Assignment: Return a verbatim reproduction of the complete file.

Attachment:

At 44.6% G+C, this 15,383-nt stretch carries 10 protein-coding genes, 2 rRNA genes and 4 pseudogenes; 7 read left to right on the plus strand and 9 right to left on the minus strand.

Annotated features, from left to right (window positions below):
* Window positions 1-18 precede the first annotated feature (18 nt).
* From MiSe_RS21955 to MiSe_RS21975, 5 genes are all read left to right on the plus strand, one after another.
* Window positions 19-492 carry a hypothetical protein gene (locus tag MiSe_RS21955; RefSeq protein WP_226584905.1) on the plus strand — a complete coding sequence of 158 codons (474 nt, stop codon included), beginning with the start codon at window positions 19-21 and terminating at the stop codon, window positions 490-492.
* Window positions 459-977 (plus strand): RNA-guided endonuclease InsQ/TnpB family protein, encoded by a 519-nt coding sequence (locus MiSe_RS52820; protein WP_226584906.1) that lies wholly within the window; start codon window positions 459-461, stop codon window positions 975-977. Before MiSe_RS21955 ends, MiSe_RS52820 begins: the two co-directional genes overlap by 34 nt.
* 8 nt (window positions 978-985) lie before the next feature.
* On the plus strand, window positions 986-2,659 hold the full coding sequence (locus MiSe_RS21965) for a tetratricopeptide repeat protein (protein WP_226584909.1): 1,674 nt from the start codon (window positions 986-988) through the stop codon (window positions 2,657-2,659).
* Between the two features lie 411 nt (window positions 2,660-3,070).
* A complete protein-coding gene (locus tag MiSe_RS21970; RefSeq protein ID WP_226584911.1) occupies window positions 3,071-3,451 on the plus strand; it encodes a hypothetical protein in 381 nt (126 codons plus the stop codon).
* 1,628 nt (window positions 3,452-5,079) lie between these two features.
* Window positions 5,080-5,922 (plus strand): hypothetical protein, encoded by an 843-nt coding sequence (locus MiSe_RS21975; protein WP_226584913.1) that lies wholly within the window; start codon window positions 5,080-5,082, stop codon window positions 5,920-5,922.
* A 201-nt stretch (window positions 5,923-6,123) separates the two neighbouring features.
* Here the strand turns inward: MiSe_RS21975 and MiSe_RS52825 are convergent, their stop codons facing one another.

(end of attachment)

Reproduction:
At 44.6% G+C, this 15,383-nt stretch carries 10 protein-coding genes, 2 rRNA genes and 4 pseudogenes; 7 read left to right on the plus strand and 9 right to left on the minus strand.

Annotated features, from left to right (window positions below):
* Window positions 1-18 precede the first annotated feature (18 nt).
* From MiSe_RS21955 to MiSe_RS21975, 5 genes are all read left to right on the plus strand, one after another.
* Window positions 19-492 carry a hypothetical protein gene (locus tag MiSe_RS21955; RefSeq protein WP_226584905.1) on the plus strand — a complete coding sequence of 158 codons (474 nt, stop codon included), beginning with the start codon at window positions 19-21 and terminating at the stop codon, window positions 490-492.
* Window positions 459-977 (plus strand): RNA-guided endonuclease InsQ/TnpB family protein, encoded by a 519-nt coding sequence (locus MiSe_RS52820; protein WP_226584906.1) that lies wholly within the window; start codon window positions 459-461, stop codon window positions 975-977. Before MiSe_RS21955 ends, MiSe_RS52820 begins: the two co-directional genes overlap by 34 nt.
* 8 nt (window positions 978-985) lie before the next feature.
* On the plus strand, window positions 986-2,659 hold the full coding sequence (locus MiSe_RS21965) for a tetratricopeptide repeat protein (protein WP_226584909.1): 1,674 nt from the start codon (window positions 986-988) through the stop codon (window positions 2,657-2,659).
* Between the two features lie 411 nt (window positions 2,660-3,070).
* A complete protein-coding gene (locus tag MiSe_RS21970; RefSeq protein ID WP_226584911.1) occupies window positions 3,071-3,451 on the plus strand; it encodes a hypothetical protein in 381 nt (126 codons plus the stop codon).
* 1,628 nt (window positions 3,452-5,079) lie between these two features.
* Window positions 5,080-5,922 (plus strand): hypothetical protein, encoded by an 843-nt coding sequence (locus MiSe_RS21975; protein WP_226584913.1) that lies wholly within the window; start codon window positions 5,080-5,082, stop codon window positions 5,920-5,922.
* A 201-nt stretch (window positions 5,923-6,123) separates the two neighbouring features.
* Here the strand turns inward: MiSe_RS21975 and MiSe_RS52825 are convergent, their stop codons facing one another.